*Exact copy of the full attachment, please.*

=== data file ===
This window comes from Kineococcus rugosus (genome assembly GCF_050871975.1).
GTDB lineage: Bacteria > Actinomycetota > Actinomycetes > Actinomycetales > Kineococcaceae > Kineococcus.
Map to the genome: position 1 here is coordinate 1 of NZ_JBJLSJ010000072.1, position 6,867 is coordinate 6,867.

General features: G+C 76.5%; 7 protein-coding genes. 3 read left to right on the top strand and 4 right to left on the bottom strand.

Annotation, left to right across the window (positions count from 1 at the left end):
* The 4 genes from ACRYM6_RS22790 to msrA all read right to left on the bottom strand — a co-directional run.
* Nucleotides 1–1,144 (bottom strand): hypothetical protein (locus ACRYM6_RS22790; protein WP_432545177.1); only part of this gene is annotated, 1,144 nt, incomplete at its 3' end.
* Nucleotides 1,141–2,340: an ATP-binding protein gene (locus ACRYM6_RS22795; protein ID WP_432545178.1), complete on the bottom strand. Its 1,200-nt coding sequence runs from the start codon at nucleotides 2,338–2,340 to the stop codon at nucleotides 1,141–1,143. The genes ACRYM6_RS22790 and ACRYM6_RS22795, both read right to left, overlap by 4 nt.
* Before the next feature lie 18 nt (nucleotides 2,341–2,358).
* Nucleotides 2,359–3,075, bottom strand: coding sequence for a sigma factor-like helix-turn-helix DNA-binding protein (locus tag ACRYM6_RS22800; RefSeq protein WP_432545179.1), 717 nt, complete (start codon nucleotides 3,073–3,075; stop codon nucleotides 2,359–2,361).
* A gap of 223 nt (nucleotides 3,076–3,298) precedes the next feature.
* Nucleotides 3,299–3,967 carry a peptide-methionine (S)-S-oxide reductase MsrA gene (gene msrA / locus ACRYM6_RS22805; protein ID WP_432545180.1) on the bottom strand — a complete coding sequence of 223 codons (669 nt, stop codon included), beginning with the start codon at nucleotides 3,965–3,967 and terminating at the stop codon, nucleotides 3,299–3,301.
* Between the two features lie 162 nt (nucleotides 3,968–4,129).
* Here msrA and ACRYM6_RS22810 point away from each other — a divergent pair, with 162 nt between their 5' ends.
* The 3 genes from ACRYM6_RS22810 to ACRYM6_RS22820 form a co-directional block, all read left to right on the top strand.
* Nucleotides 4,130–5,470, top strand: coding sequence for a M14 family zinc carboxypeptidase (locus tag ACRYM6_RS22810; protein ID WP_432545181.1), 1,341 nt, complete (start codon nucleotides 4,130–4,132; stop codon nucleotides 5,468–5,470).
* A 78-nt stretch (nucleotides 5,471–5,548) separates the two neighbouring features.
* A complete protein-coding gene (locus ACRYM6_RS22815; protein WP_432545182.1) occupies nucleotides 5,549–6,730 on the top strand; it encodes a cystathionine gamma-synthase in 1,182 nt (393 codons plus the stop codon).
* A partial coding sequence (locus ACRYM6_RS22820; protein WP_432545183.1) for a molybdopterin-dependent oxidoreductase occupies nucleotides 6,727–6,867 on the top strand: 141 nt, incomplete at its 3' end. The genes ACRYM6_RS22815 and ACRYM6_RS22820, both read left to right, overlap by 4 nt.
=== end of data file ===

This window comes from Kineococcus rugosus (genome assembly GCF_050871975.1).
GTDB lineage: Bacteria > Actinomycetota > Actinomycetes > Actinomycetales > Kineococcaceae > Kineococcus.
Map to the genome: position 1 here is coordinate 1 of NZ_JBJLSJ010000072.1, position 6,867 is coordinate 6,867.

General features: G+C 76.5%; 7 protein-coding genes. 3 read left to right on the top strand and 4 right to left on the bottom strand.

Annotation, left to right across the window (positions count from 1 at the left end):
* The 4 genes from ACRYM6_RS22790 to msrA all read right to left on the bottom strand — a co-directional run.
* Nucleotides 1–1,144 (bottom strand): hypothetical protein (locus ACRYM6_RS22790; protein WP_432545177.1); only part of this gene is annotated, 1,144 nt, incomplete at its 3' end.
* Nucleotides 1,141–2,340: an ATP-binding protein gene (locus ACRYM6_RS22795; protein ID WP_432545178.1), complete on the bottom strand. Its 1,200-nt coding sequence runs from the start codon at nucleotides 2,338–2,340 to the stop codon at nucleotides 1,141–1,143. The genes ACRYM6_RS22790 and ACRYM6_RS22795, both read right to left, overlap by 4 nt.
* Before the next feature lie 18 nt (nucleotides 2,341–2,358).
* Nucleotides 2,359–3,075, bottom strand: coding sequence for a sigma factor-like helix-turn-helix DNA-binding protein (locus tag ACRYM6_RS22800; RefSeq protein WP_432545179.1), 717 nt, complete (start codon nucleotides 3,073–3,075; stop codon nucleotides 2,359–2,361).
* A gap of 223 nt (nucleotides 3,076–3,298) precedes the next feature.
* Nucleotides 3,299–3,967 carry a peptide-methionine (S)-S-oxide reductase MsrA gene (gene msrA / locus ACRYM6_RS22805; protein ID WP_432545180.1) on the bottom strand — a complete coding sequence of 223 codons (669 nt, stop codon included), beginning with the start codon at nucleotides 3,965–3,967 and terminating at the stop codon, nucleotides 3,299–3,301.
* Between the two features lie 162 nt (nucleotides 3,968–4,129).
* Here msrA and ACRYM6_RS22810 point away from each other — a divergent pair, with 162 nt between their 5' ends.
* The 3 genes from ACRYM6_RS22810 to ACRYM6_RS22820 form a co-directional block, all read left to right on the top strand.
* Nucleotides 4,130–5,470, top strand: coding sequence for a M14 family zinc carboxypeptidase (locus tag ACRYM6_RS22810; protein ID WP_432545181.1), 1,341 nt, complete (start codon nucleotides 4,130–4,132; stop codon nucleotides 5,468–5,470).
* A 78-nt stretch (nucleotides 5,471–5,548) separates the two neighbouring features.
* A complete protein-coding gene (locus ACRYM6_RS22815; protein WP_432545182.1) occupies nucleotides 5,549–6,730 on the top strand; it encodes a cystathionine gamma-synthase in 1,182 nt (393 codons plus the stop codon).
* A partial coding sequence (locus ACRYM6_RS22820; protein WP_432545183.1) for a molybdopterin-dependent oxidoreductase occupies nucleotides 6,727–6,867 on the top strand: 141 nt, incomplete at its 3' end. The genes ACRYM6_RS22815 and ACRYM6_RS22820, both read left to right, overlap by 4 nt.